Student engagement can be difficult to navigate through a screen during a Zoom lesson. However, before I even begin discussing ways to engage, I want to quickly talk about the importance of allowing for cameras to remain off for students.
Last spring, I would have a pit in my stomach when I saw the black screens in my little Zoom video grid. What were my students doing? Were they watching the lesson? Were they even in the room? I wanted so desperately to see their faces, but I never required them to put their cameras on. Here’s why:
School changed when we started teaching remotely. Not just because I was teaching through a screen and not in person. The biggest shift was that I was no longer welcoming students into my classroom… they were welcoming me into their homes via Zoom.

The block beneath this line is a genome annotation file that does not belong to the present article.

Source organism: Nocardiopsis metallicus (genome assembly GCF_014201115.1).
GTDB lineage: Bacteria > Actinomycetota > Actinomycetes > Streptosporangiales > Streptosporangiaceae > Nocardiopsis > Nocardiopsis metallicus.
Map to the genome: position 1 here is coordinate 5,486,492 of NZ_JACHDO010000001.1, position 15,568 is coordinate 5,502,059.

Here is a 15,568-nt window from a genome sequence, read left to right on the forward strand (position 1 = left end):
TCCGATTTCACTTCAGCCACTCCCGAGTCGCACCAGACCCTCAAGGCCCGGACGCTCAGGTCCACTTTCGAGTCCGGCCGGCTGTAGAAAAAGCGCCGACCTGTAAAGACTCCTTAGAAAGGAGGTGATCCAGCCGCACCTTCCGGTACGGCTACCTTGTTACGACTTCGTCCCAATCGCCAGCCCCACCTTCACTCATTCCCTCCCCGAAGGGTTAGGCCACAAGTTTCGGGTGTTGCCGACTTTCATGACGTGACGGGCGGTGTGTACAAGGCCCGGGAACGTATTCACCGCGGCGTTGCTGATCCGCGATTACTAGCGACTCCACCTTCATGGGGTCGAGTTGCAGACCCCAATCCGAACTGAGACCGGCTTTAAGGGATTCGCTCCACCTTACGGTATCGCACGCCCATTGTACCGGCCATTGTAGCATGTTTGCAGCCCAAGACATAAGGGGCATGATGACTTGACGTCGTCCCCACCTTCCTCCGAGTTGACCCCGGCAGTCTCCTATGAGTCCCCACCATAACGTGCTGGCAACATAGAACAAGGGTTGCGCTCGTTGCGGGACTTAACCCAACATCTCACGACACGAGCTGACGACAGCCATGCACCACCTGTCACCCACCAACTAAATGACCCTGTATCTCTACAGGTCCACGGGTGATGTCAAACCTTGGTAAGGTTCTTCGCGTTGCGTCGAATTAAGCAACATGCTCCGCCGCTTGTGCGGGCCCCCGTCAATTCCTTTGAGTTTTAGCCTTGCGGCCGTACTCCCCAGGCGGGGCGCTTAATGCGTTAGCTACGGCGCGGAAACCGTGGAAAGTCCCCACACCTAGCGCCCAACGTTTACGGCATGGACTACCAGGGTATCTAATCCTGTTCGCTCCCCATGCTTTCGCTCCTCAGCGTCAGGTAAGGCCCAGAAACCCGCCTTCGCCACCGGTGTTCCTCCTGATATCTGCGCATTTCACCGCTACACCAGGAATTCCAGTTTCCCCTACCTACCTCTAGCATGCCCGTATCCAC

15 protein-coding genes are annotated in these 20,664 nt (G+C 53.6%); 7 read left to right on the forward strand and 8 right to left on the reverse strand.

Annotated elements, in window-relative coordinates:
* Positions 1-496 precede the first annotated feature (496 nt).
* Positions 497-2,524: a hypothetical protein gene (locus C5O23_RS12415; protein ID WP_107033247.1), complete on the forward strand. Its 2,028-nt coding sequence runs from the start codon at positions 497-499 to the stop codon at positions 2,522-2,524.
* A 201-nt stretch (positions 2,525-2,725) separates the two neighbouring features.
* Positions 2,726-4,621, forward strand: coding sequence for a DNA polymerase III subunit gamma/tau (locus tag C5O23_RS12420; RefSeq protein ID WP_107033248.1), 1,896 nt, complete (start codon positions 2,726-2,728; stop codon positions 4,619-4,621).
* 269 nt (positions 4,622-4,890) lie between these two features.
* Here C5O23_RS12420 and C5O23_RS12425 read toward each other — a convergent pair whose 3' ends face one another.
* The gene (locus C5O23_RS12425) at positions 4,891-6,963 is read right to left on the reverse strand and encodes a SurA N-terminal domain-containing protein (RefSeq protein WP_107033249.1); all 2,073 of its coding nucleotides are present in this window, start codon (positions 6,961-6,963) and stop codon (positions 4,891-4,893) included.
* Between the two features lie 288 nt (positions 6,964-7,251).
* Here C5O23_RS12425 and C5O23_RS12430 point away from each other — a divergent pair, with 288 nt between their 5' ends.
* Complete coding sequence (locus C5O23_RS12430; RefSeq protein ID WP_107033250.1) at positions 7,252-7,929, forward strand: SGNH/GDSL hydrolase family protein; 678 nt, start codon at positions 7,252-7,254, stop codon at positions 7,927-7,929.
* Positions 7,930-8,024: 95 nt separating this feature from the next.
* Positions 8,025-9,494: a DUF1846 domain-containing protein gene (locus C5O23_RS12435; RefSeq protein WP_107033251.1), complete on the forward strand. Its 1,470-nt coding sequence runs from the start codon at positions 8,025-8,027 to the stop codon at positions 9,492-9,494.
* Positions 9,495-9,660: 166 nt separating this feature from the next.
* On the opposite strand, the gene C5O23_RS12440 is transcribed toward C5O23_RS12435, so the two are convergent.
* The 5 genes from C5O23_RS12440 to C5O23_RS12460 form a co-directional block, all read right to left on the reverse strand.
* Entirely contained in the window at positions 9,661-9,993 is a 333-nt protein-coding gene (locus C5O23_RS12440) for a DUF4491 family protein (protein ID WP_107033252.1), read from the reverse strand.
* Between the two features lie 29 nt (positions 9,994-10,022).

For some students that was exciting and they couldn’t wait to show me their rooms and toys. For others, I’m sure there were hesitations about turning on the camera and sharing the privacy of their home with their teacher and peers.
Allowing for Cameras Off
There are countless reasons why a student might not want their Zoom cameras on and it’s not for me to dispute the validity of their concerns. Here are just a few that have come up in my conversations with other teachers:
- Not wanting to share what they have (or do not have) in their home (think financial comparisons)
- Safety concerns (think FERPA and protecting our most vulnerable students)
- Physical Insecurities (think of students who already struggled with insecurities pre-COVID, where online learning exacerbates those feelings)